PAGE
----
Calochortus greenei

Nhu Nguyen
Tue, 27 May 2014 13:35:48 PDT
There are a good number of suggestions on the PBS Wiki Calochortus page:…

Also, linked from that page is a growing guide from Hugh McDonald, a master
Calochortus grower.…

I agree with Peter that planting bulbs deeply is important but not
absolutely necessary. The bulbs will find their way down deeper into the
pot each year.
Calochortus greenii is in Section Mariposa, that means full sun, and good
well-drained soil. I have found that all Calochortus species responded very
well from being fertilized. I suggest you give your plant a bigger pot,
more sun, and frequent fertilizer. The only disadvantage with a bigger pot
is that it's hard to dry the pot out completely. Any moisture during
dormancy and you risk the bulbs rotting away. It's perfectly fine to remove
the bulbs and store them in a paper bag until the growing season. These
bulbs lose all of their roots during dormancy so disturbance should not

Happy planting,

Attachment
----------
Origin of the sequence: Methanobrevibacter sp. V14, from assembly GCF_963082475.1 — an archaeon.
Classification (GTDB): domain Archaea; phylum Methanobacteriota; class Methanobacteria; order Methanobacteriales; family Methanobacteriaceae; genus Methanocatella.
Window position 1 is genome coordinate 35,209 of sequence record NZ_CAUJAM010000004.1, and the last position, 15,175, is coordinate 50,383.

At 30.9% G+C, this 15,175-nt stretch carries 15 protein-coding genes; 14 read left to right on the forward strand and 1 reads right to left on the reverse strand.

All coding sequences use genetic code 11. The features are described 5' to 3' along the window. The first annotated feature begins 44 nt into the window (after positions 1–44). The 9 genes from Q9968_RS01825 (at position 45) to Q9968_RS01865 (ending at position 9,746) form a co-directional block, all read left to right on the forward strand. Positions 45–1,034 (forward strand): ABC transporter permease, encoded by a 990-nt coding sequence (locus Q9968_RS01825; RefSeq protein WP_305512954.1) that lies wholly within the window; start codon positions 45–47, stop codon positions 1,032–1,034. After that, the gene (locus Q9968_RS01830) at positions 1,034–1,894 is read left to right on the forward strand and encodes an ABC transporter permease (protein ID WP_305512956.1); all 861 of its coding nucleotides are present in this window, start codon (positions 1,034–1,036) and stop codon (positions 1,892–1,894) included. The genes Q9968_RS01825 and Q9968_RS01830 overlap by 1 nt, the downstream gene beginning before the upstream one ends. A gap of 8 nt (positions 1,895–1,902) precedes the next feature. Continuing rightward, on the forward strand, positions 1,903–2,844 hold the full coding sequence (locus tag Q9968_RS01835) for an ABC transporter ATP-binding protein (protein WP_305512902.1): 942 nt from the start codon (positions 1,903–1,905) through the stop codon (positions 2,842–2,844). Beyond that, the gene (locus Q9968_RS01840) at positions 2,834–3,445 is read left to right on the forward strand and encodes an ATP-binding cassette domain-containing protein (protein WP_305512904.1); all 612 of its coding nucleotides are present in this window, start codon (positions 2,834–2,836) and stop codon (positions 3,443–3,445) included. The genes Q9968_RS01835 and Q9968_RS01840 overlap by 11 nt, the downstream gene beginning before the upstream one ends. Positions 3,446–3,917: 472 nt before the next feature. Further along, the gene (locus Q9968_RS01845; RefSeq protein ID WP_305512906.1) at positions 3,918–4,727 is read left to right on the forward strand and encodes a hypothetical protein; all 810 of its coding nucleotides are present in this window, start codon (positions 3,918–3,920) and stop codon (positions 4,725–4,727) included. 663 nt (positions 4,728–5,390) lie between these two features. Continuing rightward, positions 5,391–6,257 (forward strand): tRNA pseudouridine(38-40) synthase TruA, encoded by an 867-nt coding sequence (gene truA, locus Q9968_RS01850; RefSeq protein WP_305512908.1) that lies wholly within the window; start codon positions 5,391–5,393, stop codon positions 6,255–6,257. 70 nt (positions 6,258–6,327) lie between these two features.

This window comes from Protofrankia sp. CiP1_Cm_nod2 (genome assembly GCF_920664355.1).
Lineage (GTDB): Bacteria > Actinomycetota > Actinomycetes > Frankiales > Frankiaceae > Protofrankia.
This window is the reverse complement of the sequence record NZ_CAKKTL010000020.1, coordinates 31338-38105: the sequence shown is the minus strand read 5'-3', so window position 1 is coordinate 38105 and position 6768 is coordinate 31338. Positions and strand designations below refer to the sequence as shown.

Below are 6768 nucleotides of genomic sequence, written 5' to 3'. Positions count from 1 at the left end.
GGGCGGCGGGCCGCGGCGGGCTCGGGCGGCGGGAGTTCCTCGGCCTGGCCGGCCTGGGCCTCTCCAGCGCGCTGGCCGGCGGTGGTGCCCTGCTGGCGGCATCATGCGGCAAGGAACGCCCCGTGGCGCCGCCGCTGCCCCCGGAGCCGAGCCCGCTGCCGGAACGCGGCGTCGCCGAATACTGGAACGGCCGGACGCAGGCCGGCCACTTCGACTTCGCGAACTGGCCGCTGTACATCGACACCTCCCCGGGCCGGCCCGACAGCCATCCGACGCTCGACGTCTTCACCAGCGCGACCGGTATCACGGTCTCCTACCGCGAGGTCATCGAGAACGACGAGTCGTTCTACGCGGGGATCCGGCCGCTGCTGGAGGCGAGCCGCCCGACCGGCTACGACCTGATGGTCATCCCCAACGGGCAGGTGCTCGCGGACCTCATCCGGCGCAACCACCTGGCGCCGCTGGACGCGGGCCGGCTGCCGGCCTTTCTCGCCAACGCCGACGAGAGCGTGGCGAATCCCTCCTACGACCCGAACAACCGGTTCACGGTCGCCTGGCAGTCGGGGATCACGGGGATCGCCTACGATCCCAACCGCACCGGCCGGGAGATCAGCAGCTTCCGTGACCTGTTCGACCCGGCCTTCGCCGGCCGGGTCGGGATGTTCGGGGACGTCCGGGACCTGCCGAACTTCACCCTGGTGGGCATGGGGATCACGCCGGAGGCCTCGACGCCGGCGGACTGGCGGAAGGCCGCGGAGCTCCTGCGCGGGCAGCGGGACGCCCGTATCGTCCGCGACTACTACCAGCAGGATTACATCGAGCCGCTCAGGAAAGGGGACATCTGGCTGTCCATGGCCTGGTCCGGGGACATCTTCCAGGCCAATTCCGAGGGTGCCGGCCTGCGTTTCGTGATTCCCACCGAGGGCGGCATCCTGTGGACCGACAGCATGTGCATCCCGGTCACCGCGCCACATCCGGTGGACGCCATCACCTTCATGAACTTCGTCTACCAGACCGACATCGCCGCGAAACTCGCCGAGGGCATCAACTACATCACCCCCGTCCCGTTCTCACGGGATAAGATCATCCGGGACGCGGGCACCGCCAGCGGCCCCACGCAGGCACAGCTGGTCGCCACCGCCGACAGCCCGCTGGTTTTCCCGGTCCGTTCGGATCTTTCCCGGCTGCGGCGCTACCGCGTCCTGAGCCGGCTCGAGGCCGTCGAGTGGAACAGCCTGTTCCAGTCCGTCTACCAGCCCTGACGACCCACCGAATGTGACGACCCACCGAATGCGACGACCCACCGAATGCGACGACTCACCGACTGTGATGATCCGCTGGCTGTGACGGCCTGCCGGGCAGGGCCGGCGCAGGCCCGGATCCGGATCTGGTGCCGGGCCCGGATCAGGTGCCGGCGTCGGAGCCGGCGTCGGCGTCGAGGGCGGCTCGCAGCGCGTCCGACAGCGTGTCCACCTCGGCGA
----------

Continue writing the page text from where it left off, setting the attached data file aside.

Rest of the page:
On Tue, May 27, 2014 at 2:43 PM, Peter Taggart <>wrote:

> I can claim no great success with Calochortus, but, as no one else has
> answered, I  suggest that standard procedures would be to plant the bulbs
> very deeply which helps promote bulb size and promote flowering. Flower
> buds should be initiated by heat soon after the bulb dies down for the
> Summer. Stem growth should then be stimulated by cold temperature
> fluctuations in Autumn and Winter.
> People do put pots of bulbs in the refridgerator to increase stem length if
> the flowers are prone to opening below ground, and to increase the size of
> the flowers
> Another factor may be that the bulbs would like to remain undisturbed for a
> few years before flowering.
> I know little about Calochortus, these are just some useful principles for
> cultivating winter growing bulbs.
> Peter (UK)
> On 22 May 2014 00:09, Giant Coreopsis <> wrote:
> > This may be an obscure one but here goes:
> >
> > Season after season these bulbs survive, but they aren't terribly robust
> > (just a single blade) and they don't ever bloom. It's been that way when
> > they are planted in the ground and when planted in pots.  This year they
> > were in partial shade in a mix of sand, peat, perlite and some other
> > organics. Any idea how to improve performance?
> >
> > I am in LA and C. greenei's range in the far north of California into
> > Oregon
> > (…
> ).
> > It's been suggested that I might want to mimic a cold winter.  How would
> I
> > do this - eg, is it as simply as putting the pot in my refrigerator for a
> > couple of months over the winter?
> >
> >
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